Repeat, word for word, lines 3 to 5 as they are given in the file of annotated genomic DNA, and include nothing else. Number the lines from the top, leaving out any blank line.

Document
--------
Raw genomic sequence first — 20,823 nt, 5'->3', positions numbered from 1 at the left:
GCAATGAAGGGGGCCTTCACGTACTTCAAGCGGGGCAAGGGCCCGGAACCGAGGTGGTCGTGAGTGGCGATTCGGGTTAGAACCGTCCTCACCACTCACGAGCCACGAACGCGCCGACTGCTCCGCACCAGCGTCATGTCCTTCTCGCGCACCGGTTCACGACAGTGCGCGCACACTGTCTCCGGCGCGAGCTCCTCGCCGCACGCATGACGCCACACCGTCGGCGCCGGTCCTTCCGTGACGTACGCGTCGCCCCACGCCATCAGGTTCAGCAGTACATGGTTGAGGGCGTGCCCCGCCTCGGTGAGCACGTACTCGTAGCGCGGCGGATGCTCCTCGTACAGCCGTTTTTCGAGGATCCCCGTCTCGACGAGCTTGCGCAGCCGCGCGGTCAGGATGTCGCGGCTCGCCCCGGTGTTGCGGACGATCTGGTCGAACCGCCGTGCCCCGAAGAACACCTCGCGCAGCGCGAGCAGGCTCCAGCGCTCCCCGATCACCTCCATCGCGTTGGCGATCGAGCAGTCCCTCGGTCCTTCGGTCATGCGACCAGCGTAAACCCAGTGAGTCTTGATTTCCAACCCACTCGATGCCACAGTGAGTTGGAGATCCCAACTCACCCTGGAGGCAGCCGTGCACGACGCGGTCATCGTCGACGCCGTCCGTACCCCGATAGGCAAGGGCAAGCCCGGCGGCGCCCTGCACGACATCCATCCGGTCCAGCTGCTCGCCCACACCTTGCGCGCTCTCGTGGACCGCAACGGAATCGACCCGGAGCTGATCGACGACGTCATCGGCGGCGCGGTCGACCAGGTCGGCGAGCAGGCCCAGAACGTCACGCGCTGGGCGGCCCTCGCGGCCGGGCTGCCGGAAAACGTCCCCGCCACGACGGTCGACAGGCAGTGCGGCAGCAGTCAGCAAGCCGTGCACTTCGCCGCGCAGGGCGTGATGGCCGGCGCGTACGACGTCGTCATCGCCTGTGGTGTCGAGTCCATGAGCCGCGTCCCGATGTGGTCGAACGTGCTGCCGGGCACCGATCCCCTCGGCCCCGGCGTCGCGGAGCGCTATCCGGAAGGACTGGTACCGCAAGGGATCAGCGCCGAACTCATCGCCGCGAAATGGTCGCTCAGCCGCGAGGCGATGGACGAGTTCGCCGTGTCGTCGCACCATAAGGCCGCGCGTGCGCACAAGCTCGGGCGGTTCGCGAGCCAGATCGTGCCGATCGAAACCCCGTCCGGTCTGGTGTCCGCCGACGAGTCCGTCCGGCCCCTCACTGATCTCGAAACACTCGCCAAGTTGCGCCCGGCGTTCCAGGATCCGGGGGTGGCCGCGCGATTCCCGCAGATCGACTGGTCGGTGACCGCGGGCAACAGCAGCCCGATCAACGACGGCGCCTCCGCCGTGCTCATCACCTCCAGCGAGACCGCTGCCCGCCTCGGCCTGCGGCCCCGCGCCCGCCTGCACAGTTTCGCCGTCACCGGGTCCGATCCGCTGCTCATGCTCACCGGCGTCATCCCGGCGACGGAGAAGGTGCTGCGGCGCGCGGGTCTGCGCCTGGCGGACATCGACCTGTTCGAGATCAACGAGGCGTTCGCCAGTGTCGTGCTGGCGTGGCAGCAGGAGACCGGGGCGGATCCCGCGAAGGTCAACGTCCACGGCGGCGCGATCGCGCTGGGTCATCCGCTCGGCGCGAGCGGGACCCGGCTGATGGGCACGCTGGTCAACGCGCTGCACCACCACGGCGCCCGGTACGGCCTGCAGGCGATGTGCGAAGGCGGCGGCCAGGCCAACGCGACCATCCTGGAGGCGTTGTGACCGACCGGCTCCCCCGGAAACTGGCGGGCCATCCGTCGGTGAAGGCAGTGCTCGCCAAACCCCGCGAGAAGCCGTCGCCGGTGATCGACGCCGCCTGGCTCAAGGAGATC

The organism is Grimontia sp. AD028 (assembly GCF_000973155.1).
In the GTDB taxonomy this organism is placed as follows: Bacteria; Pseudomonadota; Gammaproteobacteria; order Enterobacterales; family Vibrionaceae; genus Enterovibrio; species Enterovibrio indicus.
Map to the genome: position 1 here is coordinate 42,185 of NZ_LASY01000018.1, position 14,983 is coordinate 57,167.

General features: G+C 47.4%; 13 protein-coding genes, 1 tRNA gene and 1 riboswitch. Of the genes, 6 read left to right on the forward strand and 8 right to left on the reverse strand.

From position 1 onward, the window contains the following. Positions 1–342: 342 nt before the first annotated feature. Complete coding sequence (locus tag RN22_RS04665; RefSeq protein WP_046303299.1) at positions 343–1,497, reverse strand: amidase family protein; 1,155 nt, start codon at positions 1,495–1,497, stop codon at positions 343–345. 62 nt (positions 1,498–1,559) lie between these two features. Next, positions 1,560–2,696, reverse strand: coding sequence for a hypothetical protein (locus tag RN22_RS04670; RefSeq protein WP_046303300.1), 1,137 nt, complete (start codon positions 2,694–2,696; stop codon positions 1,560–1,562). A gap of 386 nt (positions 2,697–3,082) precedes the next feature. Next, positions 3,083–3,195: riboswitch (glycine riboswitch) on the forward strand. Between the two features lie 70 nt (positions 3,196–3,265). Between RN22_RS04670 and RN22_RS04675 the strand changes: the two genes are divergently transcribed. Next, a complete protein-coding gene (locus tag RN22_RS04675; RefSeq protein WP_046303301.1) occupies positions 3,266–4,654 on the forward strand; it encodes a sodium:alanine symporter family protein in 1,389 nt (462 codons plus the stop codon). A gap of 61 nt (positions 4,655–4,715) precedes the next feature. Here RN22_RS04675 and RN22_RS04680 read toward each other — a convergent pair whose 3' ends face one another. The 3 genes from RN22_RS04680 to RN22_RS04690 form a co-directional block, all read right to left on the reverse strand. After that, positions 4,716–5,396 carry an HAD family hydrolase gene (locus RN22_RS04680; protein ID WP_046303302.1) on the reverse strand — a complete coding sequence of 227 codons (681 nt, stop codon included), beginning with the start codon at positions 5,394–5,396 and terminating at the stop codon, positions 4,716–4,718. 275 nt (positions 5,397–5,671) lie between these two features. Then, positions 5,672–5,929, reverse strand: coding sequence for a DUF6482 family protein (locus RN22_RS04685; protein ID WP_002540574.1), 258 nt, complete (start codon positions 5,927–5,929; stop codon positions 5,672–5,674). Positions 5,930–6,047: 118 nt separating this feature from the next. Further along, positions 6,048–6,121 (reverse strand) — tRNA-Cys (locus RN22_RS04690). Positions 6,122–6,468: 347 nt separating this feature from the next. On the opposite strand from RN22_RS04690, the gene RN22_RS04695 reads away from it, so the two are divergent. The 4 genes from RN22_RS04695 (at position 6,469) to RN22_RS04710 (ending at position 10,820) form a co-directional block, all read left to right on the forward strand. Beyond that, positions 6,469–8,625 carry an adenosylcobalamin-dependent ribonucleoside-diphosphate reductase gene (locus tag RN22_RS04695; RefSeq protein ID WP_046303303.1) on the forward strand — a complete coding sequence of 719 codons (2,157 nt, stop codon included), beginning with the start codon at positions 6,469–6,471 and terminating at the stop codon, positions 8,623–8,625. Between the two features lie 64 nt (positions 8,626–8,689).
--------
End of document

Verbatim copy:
The organism is Grimontia sp. AD028 (assembly GCF_000973155.1).
In the GTDB taxonomy this organism is placed as follows: Bacteria; Pseudomonadota; Gammaproteobacteria; order Enterobacterales; family Vibrionaceae; genus Enterovibrio; species Enterovibrio indicus.
Map to the genome: position 1 here is coordinate 42,185 of NZ_LASY01000018.1, position 14,983 is coordinate 57,167.